Dental therapists are essential members of the dental team. They carry out routine treatment prescribed by a dentist. These may include:
- tooth restorations on both the primary and permanent dentition
- placement of pre-formed crowns
- pulp therapy treatment on the primary dentition (children)
- primary dentition tooth extractions (children)
- taking radiographs (x-rays) of the teeth and jaws
They complete some of the work that a dentist can do. They are an increasingly important member of the dental team.
Dental therapists also educate patients about their oral and general health, including:
- smoking cessation
- dietary advice
- alcohol brief interventions
Starting your career
Choosing subjects at school
To become a dental therapist, you need a good standard of education. Useful subjects include:
- Human Biology
A Foundation Apprenticeship in Social Services and Healthcare, studied in S5 or S6, could give you valuable work experience.
If you’re at school or thinking of changing career, doing a work placement could help you when applying to college, university or for a job in healthcare. You’ll learn new skills, improve your knowledge and discover what it’s like to work in the health service. Find out how to apply for work experience with the NHS.
College and university
Most universities accept a wide range of qualifications, giving you the option of applying directly from school or going to college first.
At college, you could do an HNC or HND to set you on the right path. These include:
Widening participation supports adult learners who want to go to university. If you’re an adult with few or no qualifications, you can get into higher education through the Scottish Wider Access Programme (SWAP). Many universities also provide access programmes to help you get the degree entry qualifications you need.
To practice as a dental therapist in NHSScotland, you need to complete an approved General Dental Council Pre-Registration Programme. This can take 3-4 years full-time.
In Scotland, you can study oral health sciences at:
- Glasgow Caledonian University
- University of Dundee
- University of Edinburgh
- University of the Highlands and Islands
For more information on related further and higher education courses, search My World of Work. You should check specific entry requirements before applying.
As a dental therapist, you will be responsible for educating patients alongside your clinical work. You will help address problems like bleeding gums or bad breath by promoting good oral healthcare practices and carrying out treatment to prevent and solve these conditions.
Working with other members of the dental team, you may treat a wide range of patients in vulnerable or priority groups, such as those who:
- are anxious
- have medical issues
- are physically disabled
- have learning disabilities
- have high levels of untreated decay
- are unable to access regular NHSScotland dental care
What you’ll do
Your main tasks include:
- educating and advising patients about smoking, nutrition and prevention of oral disease
- periodontal therapy including scaling and polishing of teeth
- administering local anaesthesia
- monitoring oral disease and screening for oral cancer
- placing fillings
- taking dental x-rays
- extracting baby teeth and special root fillings on baby teeth
You’ll need these skills:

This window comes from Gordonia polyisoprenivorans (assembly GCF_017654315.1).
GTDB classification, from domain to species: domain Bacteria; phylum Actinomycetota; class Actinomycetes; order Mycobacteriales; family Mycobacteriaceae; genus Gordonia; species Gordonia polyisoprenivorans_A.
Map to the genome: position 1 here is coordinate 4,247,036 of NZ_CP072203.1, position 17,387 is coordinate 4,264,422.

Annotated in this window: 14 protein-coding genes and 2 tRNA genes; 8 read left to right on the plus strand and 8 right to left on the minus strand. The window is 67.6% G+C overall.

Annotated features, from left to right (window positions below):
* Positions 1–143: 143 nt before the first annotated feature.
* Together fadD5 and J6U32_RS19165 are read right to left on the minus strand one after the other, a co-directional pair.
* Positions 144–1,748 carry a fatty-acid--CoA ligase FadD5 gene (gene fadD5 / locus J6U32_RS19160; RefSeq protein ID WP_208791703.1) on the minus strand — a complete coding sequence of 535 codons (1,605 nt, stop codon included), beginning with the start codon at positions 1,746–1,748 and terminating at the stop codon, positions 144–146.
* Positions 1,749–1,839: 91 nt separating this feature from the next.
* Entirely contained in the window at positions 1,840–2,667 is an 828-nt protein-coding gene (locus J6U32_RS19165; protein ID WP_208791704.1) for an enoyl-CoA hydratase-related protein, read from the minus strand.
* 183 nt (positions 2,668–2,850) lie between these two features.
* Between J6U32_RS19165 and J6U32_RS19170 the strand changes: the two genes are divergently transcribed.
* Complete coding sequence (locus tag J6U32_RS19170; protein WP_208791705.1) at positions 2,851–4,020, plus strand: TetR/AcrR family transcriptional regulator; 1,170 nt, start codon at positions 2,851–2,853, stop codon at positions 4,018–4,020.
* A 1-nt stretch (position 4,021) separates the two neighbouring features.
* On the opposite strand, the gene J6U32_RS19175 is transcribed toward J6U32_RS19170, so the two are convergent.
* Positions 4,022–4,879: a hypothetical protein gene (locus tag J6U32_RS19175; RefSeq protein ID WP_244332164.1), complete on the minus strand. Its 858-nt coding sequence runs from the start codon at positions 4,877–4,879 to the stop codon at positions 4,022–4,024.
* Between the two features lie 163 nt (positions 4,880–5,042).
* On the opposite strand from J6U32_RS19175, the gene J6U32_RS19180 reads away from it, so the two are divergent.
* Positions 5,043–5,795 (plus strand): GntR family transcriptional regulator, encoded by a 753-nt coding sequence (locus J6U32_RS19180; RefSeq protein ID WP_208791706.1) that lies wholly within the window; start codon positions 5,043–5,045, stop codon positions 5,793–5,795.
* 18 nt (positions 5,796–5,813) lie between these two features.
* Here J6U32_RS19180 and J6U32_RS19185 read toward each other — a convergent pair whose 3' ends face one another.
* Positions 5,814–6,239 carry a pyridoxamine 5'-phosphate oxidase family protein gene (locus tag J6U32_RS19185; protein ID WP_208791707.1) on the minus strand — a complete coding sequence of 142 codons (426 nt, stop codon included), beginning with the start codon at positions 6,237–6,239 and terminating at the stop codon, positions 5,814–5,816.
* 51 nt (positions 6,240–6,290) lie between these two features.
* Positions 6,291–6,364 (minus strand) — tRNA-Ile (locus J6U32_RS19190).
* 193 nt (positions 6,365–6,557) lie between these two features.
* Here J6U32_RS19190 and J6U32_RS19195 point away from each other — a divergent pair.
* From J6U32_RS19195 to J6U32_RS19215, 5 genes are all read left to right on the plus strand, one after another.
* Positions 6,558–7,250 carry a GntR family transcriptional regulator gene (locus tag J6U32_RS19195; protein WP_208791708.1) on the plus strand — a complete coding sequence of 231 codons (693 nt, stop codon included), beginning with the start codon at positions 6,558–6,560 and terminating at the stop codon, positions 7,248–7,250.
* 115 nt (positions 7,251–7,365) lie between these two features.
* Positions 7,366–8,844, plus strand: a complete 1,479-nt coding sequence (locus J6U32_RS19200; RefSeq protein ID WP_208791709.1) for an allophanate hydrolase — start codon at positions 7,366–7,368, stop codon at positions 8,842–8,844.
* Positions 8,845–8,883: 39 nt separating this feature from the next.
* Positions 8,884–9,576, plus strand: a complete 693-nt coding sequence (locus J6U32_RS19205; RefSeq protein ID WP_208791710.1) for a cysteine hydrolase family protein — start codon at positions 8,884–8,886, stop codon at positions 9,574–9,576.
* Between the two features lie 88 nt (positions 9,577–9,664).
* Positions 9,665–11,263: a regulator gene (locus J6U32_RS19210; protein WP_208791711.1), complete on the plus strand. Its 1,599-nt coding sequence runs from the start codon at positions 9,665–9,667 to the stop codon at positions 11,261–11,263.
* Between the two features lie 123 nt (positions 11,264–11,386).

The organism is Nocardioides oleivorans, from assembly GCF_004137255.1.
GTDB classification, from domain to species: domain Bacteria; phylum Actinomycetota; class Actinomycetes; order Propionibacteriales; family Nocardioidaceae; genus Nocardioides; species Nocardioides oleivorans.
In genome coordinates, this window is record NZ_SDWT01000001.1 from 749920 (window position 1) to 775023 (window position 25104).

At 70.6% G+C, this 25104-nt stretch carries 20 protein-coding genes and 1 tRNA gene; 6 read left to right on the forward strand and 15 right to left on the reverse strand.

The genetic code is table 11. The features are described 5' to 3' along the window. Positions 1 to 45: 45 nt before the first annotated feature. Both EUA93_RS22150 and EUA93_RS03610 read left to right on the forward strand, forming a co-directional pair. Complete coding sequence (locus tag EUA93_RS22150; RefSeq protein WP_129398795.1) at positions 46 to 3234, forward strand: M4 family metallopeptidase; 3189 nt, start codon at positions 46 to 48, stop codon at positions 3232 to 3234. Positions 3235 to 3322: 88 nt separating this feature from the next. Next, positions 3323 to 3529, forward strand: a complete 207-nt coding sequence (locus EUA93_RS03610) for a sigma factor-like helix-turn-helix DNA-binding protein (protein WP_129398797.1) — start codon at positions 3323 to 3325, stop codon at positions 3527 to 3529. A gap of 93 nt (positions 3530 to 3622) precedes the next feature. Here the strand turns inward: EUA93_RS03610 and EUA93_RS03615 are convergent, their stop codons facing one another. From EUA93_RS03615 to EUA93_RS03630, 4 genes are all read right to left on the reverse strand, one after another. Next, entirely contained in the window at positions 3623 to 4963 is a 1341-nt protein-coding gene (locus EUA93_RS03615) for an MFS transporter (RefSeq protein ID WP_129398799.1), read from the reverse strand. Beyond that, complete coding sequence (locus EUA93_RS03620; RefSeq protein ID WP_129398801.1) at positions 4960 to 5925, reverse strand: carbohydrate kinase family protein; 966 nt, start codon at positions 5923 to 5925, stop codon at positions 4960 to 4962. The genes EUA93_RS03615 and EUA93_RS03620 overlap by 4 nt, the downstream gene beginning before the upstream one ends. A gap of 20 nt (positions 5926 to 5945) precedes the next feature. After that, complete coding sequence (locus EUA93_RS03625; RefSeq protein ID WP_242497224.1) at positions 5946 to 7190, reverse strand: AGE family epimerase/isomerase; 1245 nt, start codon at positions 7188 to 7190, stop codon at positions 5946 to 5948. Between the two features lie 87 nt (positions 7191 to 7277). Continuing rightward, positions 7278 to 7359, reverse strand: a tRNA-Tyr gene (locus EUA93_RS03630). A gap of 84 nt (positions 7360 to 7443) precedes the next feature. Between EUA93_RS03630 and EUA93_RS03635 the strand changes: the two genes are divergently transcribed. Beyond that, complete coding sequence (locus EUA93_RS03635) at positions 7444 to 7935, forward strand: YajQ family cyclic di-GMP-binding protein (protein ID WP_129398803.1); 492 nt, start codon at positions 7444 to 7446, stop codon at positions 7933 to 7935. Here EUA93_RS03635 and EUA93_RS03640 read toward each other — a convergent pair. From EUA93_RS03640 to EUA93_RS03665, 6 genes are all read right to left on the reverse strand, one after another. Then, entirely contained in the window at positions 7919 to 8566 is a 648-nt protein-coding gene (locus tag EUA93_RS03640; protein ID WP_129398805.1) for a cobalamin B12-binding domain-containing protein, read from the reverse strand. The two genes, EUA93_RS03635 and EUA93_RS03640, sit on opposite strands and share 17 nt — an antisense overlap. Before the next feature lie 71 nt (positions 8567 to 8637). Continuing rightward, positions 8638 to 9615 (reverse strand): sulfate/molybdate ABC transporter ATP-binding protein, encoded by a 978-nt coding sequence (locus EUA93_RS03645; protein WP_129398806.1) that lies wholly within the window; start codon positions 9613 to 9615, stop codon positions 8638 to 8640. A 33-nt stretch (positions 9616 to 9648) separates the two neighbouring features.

- caring for people
- communicating with people
- motivational techniques
- relationship-building skills
- working in a team
You must also be skilled in manual dexterity which is the ability to make coordinated hand and finger movements to grasp and manipulate objects.
Who you’ll work with
You could work with:
- dental nurses
- dental hygienists
- dental technicians
- consultants and other specialists
- orthodontic therapists
You could work in:
- dental practices
- community clinics
To work as a dental technician in NHSScotland, you’ll need to:
- complete occupational health checks
- register with the General Dental Council (GDC)
- join Disclosure Scotland's Protecting Vulnerable Groups (PVG) scheme
Learning and development
Once qualified, you must register with the General Dental Council (GDC). Afterwards, you can join the British Association of Dental Therapists (BADT) or the British Society of Dental Hygiene & Therapy (BSDHT).
As a dental therapist, you would be expected to undertake continuing professional development (CPD). This is in order to keep your knowledge and skills up to date. Every 5 years, you must complete 75 hours of CPD activities that include:
- attending seminars, events and courses
- taking in-house training courses
- writing articles for journals
- taking private studies, such as online courses or postgraduate study
You must do this to maintain your registration with the GDC.
Progression is possible and with experience, there are opportunities to develop additional skills that will allow you to practice:
- inhalation sedation
With the right experience, you might move into teaching. You could then lecture at university as a tutor in dental therapy. You will need additional postgraduate teaching qualifications. You may also combine this with your own research if you are interested in this aspect of progression.
It’s possible you can complete a further qualification specialising in paediatric dentistry or implantology. You could also complete a Masters or Doctorate if you’re interested in developing your expertise in a specialist field of dental healthcare.
It may interest you after qualification to apply to undertake an additional degree in dentistry. Some universities offer a graduate entry route and accept students who have graduated with a 2:1, including a BSc in Oral Health Science.